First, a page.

One important tool in security is without a doubt an effective security policy. A security policy helps to ensure that common procedures across the organization are followed thus facilitating the identification of risks and mitigation of said risks as well as advising users as to what is allowed and what procedures they need to follow.
I recently came across a story by the BBC where sometimes setting up an effective policy is not enough! In the year 2000 an aid for the President of the United States of America was entrusted with keeping the nuclear arsenal launch codes safe and available to the President should the need arise. The aid lost the codes. However, there was a back-up plan in place in the eventuality of something like this happening – an official was to check the codes once a month and to replace them once every four months. When the first official came to verify the codes the aid simply said the President had the codes and he couldn’t be disturbed at the moment – a really simple excuse that was enough to buy the aid a month’s worth of time. This excuse worked twice in a row and the loss was only discovered when the time came to change the codes.
The security policy itself was sound. It correctly didn’t rely on people to just come forward when there was an issue with the codes, such as losing them; instead it proactively ensured that the worst case scenario was that they cannot be lost for more than one month. Yet it still failed.
I obviously do not have access to the details of this case, but since the policy was executed I can only suspect that the policy itself did not have contingencies for simple situations such as, what happens if the codes cannot be verified on the day? If the policy did indeed contain that clause it certainly did not have a mechanism to ensure the code verification had in fact been carried out.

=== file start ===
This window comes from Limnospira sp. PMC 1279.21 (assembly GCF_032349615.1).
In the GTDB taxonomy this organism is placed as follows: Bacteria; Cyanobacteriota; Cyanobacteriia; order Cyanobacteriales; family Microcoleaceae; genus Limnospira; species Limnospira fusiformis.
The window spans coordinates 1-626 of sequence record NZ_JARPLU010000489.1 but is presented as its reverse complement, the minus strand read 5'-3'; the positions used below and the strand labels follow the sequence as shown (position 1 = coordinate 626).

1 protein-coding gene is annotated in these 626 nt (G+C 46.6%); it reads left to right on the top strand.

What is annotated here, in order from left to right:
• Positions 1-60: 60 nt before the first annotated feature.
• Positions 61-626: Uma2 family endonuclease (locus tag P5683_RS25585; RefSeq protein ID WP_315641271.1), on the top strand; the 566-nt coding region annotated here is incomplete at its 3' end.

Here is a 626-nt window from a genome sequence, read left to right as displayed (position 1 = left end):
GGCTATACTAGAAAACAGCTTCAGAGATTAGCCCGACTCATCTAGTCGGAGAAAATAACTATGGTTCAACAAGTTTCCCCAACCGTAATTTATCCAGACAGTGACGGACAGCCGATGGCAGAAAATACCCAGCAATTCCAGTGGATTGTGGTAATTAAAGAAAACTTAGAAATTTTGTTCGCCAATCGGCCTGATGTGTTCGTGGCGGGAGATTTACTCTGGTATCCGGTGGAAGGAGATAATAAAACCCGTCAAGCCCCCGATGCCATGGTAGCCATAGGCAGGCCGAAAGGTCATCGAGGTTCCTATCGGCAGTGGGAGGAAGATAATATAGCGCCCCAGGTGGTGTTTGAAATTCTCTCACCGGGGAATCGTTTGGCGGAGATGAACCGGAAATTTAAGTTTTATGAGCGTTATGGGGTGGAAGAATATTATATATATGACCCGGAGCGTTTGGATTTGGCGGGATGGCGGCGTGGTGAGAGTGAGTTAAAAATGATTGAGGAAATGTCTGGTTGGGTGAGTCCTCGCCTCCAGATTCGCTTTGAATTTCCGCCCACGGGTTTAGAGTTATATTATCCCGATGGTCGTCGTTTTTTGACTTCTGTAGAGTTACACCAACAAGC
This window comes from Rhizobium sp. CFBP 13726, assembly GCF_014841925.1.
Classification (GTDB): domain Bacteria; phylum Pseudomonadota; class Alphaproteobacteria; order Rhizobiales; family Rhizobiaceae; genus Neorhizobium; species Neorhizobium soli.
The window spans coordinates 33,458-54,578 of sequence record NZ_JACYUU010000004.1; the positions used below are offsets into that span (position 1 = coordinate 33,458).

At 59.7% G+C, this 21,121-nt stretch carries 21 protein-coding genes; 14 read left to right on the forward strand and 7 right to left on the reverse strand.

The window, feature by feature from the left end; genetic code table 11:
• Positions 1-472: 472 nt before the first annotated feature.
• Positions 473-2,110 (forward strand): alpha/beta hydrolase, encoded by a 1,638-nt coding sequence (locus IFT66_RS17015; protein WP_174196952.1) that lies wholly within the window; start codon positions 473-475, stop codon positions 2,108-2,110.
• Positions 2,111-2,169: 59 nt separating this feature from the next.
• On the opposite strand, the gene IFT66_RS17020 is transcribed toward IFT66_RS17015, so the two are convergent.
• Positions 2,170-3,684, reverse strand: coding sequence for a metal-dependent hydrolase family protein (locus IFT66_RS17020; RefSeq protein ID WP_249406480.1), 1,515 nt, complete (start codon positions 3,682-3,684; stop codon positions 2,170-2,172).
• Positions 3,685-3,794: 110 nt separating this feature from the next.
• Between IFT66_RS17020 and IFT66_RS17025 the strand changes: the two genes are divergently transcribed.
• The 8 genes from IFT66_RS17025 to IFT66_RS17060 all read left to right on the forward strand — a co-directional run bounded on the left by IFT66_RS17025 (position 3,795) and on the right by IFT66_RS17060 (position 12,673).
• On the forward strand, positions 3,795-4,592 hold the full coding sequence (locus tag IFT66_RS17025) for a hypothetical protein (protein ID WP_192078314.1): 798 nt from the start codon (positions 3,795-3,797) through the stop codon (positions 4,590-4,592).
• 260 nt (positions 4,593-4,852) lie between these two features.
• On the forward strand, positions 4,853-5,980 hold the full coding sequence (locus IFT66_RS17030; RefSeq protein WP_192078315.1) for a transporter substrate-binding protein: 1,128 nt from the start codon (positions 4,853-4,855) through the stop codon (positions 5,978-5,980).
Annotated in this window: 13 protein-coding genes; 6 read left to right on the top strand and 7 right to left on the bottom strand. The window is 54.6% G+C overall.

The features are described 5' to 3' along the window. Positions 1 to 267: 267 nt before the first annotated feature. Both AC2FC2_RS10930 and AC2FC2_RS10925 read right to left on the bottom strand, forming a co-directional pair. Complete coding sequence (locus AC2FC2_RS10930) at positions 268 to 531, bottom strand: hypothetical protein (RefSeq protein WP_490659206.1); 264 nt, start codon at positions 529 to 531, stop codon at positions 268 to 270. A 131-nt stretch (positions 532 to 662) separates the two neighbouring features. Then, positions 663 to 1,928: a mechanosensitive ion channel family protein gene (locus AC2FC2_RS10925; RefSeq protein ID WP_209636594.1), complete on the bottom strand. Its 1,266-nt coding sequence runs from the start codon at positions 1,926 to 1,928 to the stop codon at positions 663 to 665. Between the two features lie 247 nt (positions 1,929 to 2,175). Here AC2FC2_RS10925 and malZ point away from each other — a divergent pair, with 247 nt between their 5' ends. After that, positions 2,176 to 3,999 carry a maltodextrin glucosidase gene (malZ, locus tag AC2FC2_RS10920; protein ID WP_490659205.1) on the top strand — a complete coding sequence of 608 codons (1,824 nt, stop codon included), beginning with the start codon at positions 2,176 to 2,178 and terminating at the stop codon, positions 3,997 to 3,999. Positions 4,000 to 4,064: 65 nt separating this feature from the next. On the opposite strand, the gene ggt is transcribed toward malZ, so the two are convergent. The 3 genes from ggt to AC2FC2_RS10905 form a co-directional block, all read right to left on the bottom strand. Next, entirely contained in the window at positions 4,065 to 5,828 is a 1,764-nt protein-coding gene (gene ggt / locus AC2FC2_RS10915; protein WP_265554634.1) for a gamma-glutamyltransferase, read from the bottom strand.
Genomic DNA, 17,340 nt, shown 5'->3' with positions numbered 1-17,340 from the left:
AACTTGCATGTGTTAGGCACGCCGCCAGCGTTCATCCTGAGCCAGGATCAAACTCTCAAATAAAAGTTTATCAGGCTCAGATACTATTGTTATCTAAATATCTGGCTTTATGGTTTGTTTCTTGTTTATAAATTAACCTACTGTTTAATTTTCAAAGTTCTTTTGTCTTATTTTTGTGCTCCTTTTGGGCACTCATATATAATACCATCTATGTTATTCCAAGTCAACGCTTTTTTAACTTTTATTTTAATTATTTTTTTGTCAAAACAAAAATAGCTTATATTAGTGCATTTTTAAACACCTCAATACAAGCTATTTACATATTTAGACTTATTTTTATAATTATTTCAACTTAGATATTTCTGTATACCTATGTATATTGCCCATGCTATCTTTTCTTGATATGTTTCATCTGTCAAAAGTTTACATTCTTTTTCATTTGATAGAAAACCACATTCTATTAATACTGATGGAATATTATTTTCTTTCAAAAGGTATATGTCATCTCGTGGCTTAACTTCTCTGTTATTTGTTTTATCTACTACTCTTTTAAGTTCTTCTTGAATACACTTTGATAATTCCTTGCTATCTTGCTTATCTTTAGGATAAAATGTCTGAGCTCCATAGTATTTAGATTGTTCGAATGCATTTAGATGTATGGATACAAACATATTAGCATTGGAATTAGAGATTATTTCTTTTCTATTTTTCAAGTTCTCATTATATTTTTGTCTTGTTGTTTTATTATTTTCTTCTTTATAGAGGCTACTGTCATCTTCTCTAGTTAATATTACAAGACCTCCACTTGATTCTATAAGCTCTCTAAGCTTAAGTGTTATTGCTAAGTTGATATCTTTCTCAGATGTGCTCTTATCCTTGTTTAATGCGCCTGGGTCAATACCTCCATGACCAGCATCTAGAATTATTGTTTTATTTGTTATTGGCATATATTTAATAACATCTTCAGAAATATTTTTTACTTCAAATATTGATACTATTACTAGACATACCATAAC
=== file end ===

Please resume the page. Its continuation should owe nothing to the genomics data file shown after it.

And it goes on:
This incident teaches us a very important lesson. It is without doubt very important to have a security policy in place; however, it is just as important to have a mechanism in place which ensures that policies are adhered too. It is also imperative to have controls in place that can monitor and assess how successful a policy is.
A policy should not be something you design once and leave be. It should be reviewed and, if needed, improved. If someone in the situation mentioned above was monitoring that the policy was executed successfully, not only would it have been possible to upgrade the policy to support such eventualities as the inability to verify the codes on a specific day, but a security issue of immense proportions such as misplaced nuclear launch codes would have been detected and addressed in a third of the time that it actually took to address it.